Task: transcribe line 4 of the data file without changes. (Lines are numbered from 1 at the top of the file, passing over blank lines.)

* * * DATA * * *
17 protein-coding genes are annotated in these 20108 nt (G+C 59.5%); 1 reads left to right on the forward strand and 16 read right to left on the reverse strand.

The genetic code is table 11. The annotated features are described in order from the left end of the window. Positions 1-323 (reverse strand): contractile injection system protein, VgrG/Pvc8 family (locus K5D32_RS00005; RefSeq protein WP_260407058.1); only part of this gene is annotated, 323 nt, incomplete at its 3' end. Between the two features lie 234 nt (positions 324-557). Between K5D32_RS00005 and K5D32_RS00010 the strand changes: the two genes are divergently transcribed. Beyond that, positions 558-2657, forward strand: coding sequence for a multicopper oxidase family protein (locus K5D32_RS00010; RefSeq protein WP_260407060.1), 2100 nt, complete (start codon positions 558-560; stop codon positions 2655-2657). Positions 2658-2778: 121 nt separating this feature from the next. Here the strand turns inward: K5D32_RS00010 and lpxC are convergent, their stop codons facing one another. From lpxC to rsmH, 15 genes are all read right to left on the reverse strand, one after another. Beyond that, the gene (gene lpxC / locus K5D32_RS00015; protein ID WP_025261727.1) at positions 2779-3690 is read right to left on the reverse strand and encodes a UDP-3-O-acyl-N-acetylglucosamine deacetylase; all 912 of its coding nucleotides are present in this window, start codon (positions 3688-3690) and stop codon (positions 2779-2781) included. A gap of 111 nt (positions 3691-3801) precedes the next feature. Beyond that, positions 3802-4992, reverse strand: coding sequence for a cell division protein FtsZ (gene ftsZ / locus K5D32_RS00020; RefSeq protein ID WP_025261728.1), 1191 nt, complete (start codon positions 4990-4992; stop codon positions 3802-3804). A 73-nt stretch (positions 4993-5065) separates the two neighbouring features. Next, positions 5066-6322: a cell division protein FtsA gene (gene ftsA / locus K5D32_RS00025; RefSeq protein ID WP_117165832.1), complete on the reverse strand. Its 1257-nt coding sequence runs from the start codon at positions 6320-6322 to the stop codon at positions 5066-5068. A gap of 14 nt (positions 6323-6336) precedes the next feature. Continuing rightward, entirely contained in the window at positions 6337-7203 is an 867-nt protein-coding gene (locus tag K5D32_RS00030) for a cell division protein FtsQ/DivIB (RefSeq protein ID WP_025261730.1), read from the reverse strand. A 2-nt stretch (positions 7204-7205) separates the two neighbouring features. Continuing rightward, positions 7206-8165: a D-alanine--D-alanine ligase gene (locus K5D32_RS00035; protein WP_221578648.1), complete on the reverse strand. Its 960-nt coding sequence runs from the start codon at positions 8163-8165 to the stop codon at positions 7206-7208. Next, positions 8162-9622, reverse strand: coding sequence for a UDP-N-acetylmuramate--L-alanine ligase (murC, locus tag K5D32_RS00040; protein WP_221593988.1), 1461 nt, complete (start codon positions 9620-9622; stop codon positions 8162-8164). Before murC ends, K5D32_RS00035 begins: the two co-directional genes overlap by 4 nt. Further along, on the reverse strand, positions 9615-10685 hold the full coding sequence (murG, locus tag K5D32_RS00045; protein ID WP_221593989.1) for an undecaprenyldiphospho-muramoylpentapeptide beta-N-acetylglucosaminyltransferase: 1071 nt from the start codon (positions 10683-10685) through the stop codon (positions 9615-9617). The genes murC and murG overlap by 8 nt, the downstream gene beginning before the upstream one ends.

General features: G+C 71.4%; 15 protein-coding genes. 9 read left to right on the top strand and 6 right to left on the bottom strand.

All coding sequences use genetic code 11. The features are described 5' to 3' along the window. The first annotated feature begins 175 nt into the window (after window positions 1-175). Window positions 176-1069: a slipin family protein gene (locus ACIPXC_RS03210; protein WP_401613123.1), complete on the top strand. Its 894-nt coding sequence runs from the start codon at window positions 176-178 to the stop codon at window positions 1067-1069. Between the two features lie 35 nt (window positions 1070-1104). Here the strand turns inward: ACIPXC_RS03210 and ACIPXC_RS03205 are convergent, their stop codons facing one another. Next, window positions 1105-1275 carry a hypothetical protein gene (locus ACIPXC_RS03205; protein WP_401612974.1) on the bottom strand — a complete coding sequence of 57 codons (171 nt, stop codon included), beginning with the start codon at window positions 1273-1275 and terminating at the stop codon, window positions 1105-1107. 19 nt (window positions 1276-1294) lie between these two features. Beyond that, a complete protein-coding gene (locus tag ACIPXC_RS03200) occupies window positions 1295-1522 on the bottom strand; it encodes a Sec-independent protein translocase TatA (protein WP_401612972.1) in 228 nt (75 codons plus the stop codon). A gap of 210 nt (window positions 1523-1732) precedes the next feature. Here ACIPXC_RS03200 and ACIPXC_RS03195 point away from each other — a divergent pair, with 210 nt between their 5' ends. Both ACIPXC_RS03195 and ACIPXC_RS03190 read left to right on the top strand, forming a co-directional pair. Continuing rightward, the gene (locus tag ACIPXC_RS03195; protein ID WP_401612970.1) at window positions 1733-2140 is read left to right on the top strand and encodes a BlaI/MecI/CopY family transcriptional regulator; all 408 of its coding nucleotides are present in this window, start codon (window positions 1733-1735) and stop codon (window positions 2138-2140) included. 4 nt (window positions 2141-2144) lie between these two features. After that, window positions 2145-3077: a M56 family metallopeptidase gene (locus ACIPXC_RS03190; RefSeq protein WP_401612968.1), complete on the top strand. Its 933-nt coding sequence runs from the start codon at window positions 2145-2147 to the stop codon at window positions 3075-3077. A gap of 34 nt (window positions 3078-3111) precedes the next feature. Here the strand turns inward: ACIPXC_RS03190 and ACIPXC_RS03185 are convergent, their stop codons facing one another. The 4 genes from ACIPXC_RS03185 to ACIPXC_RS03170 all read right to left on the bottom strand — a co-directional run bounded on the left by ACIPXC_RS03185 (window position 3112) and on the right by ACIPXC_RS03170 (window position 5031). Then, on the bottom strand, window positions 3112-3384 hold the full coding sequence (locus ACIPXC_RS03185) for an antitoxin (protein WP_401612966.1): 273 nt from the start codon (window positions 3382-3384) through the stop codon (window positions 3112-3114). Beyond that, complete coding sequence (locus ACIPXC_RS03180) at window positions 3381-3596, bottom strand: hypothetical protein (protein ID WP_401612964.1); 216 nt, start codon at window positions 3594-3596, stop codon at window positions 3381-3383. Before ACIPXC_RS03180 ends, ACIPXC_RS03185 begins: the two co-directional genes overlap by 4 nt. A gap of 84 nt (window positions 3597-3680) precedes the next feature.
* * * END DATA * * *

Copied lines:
All coding sequences use genetic code 11. The features are described 5' to 3' along the window. The first annotated feature begins 175 nt into the window (after window positions 1-175). Window positions 176-1069: a slipin family protein gene (locus ACIPXC_RS03210; protein WP_401613123.1), complete on the top strand. Its 894-nt coding sequence runs from the start codon at window positions 176-178 to the stop codon at window positions 1067-1069. Between the two features lie 35 nt (window positions 1070-1104). Here the strand turns inward: ACIPXC_RS03210 and ACIPXC_RS03205 are convergent, their stop codons facing one another. Next, window positions 1105-1275 carry a hypothetical protein gene (locus ACIPXC_RS03205; protein WP_401612974.1) on the bottom strand — a complete coding sequence of 57 codons (171 nt, stop codon included), beginning with the start codon at window positions 1273-1275 and terminating at the stop codon, window positions 1105-1107. 19 nt (window positions 1276-1294) lie between these two features. Beyond that, a complete protein-coding gene (locus tag ACIPXC_RS03200) occupies window positions 1295-1522 on the bottom strand; it encodes a Sec-independent protein translocase TatA (protein WP_401612972.1) in 228 nt (75 codons plus the stop codon). A gap of 210 nt (window positions 1523-1732) precedes the next feature. Here ACIPXC_RS03200 and ACIPXC_RS03195 point away from each other — a divergent pair, with 210 nt between their 5' ends. Both ACIPXC_RS03195 and ACIPXC_RS03190 read left to right on the top strand, forming a co-directional pair. Continuing rightward, the gene (locus tag ACIPXC_RS03195; protein ID WP_401612970.1) at window positions 1733-2140 is read left to right on the top strand and encodes a BlaI/MecI/CopY family transcriptional regulator; all 408 of its coding nucleotides are present in this window, start codon (window positions 1733-1735) and stop codon (window positions 2138-2140) included. 4 nt (window positions 2141-2144) lie between these two features. After that, window positions 2145-3077: a M56 family metallopeptidase gene (locus ACIPXC_RS03190; RefSeq protein WP_401612968.1), complete on the top strand. Its 933-nt coding sequence runs from the start codon at window positions 2145-2147 to the stop codon at window positions 3075-3077. A gap of 34 nt (window positions 3078-3111) precedes the next feature. Here the strand turns inward: ACIPXC_RS03190 and ACIPXC_RS03185 are convergent, their stop codons facing one another. The 4 genes from ACIPXC_RS03185 to ACIPXC_RS03170 all read right to left on the bottom strand — a co-directional run bounded on the left by ACIPXC_RS03185 (window position 3112) and on the right by ACIPXC_RS03170 (window position 5031). Then, on the bottom strand, window positions 3112-3384 hold the full coding sequence (locus ACIPXC_RS03185) for an antitoxin (protein WP_401612966.1): 273 nt from the start codon (window positions 3382-3384) through the stop codon (window positions 3112-3114). Beyond that, complete coding sequence (locus ACIPXC_RS03180) at window positions 3381-3596, bottom strand: hypothetical protein (protein ID WP_401612964.1); 216 nt, start codon at window positions 3594-3596, stop codon at window positions 3381-3383. Before ACIPXC_RS03180 ends, ACIPXC_RS03185 begins: the two co-directional genes overlap by 4 nt. A gap of 84 nt (window positions 3597-3680) precedes the next feature.